Home > Mac administration, macOS > Changing local account passwords may cause new login keychain to be silently generated on macOS High Sierra

Changing local account passwords may cause new login keychain to be silently generated on macOS High Sierra

As part of my testing of macOS High Sierra, I’ve noticed that login behavior has changed for local accounts, in cases where the password of the login keychain is different from the password of the account logging in.

On macOS Sierra, the following behavior occurs when the password of the login keychain is different from the password of the local account logging in:

1. The login process pauses
2. You’re prompted to continue login, create a new keychain, or update the existing keychain password.

Screen Shot 2017 09 23 at 4 46 06 PM

3. If you choose to update the existing keychain password, you enter the keychain’s current password (which is usually the account’s former password.)

Screen Shot 2017 09 23 at 4 46 21 PM

4. The login process proceeds and the desktop comes up.

On macOS High Sierra, the following behavior occurs when the password of the login keychain is different from the password of the local account logging in:

1. The login keychain with the different password is renamed to login_renamed_number_goes_here.keychain-db and stored in ~/Library/Keychains.

Screen Shot 2017 09 23 at 8 01 46 PM

2. A new login keychain is created in ~/Library/Keychains. The new login keychain is named login.keychain-db and uses the password of the local account logging in.

Screen Shot 2017 09 23 at 8 01 50 PM

Note: This is behavior I’ve observed for local accounts only. I have not been able to test with network accounts, like Active Directory mobile accounts.

Update 9-26-2017: This behavior was addressed in the betas for Active Directory mobile accounts:

The reason why this behavior is problematic is that anything stored in the former login keychain is not transferred to the new login keychain. Saved passwords, certificates, and any other secrets stored in the now-former login keychain will not be present in the new login keychain. They will need to be manually copied, or re-saved into the new login keychain.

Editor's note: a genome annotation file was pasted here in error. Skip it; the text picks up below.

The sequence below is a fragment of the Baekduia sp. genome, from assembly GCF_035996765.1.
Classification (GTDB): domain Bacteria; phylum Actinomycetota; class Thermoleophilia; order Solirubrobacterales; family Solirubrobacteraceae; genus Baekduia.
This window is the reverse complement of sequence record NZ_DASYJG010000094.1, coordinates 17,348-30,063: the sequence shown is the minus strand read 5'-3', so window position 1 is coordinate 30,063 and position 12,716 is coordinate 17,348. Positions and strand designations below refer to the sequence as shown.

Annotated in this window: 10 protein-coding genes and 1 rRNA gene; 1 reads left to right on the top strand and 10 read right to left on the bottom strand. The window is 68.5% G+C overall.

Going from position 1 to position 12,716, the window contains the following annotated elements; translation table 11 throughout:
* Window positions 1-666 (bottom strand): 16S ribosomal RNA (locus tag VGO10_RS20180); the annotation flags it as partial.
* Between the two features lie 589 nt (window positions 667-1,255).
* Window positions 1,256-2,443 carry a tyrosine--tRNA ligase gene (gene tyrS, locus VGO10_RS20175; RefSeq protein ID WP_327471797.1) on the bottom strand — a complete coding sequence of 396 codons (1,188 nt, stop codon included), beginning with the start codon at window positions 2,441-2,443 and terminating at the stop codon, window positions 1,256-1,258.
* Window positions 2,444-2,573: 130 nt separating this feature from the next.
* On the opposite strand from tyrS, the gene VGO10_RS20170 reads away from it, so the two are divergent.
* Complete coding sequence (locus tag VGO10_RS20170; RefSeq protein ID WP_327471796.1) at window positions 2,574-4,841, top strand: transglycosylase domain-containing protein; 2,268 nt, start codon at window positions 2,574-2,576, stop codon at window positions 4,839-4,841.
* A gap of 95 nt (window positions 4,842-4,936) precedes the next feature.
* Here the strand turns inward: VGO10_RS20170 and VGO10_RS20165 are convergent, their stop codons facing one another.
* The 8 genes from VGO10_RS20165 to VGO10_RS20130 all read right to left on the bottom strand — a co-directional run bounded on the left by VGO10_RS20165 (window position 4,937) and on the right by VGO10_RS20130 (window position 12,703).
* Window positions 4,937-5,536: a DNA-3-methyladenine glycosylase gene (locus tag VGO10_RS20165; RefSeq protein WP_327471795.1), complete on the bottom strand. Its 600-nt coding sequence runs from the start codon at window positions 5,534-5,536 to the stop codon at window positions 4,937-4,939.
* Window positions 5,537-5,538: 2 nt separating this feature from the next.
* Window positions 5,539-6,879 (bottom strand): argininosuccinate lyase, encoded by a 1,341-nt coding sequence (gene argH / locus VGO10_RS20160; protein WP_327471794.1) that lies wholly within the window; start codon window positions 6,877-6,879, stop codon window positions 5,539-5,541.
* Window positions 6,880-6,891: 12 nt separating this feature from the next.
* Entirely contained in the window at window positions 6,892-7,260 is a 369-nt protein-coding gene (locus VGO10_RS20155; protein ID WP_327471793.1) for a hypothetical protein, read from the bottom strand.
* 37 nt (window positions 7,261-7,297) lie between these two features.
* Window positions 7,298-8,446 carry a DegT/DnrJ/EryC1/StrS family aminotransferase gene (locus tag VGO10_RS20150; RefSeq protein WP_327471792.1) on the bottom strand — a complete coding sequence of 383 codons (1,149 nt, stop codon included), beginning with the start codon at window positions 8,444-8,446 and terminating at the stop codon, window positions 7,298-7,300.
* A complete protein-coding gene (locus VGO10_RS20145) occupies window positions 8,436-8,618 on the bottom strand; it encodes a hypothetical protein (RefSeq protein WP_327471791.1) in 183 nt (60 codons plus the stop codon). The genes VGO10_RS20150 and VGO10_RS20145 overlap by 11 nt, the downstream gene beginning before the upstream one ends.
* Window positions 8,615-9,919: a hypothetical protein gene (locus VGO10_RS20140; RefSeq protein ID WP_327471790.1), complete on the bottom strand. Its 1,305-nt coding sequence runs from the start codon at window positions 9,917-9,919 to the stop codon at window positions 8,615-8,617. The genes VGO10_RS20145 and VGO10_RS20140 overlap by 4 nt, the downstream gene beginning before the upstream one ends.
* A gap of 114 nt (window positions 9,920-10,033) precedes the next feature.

For more details, see below the jump.

I’ve been able to reproduce this behavior in the following ways:

1. Open Keychain Access
2. Under the Edit menu, select Change password for keychain “login”…

Screen Shot 2017 09 25 at 5 53 09 PM

3. Change the password of the keychain to be different from the account’s login password
4. Log out of the account
5. Log back in

1. Log in as a different account with administrator privileges
2. Open System Preferences
3. Select Users & Groups
4. Click the lock icon and provide administrator credentials when prompted.
5. Select the relevant account
6. Click the Reset Password button.

Screen Shot 2017 09 23 at 7 58 45 PM

7. Change the relevant account’s password.

Screen Shot 2017 09 23 at 7 59 20 PM

8. Log out of the different account.
9. Log in as the relevant account.

Categories: Mac administration, macOS
  1. Jorge
    September 25, 2017 at 11:37 pm

    I’m also seeing this behavior with our Active Directory accounts. Except, when logging in with a smart card, I get a GUI prompt similar to previous OSs. But there are only 2 options instead of the usual 3. No more button for “Continue Log In”.

  2. mat
    September 26, 2017 at 3:10 pm

    This, the AD mobile Touch ID issue and AD mobile pwd change issue is making this release an absolute soggy breakfast for the enterprise environments.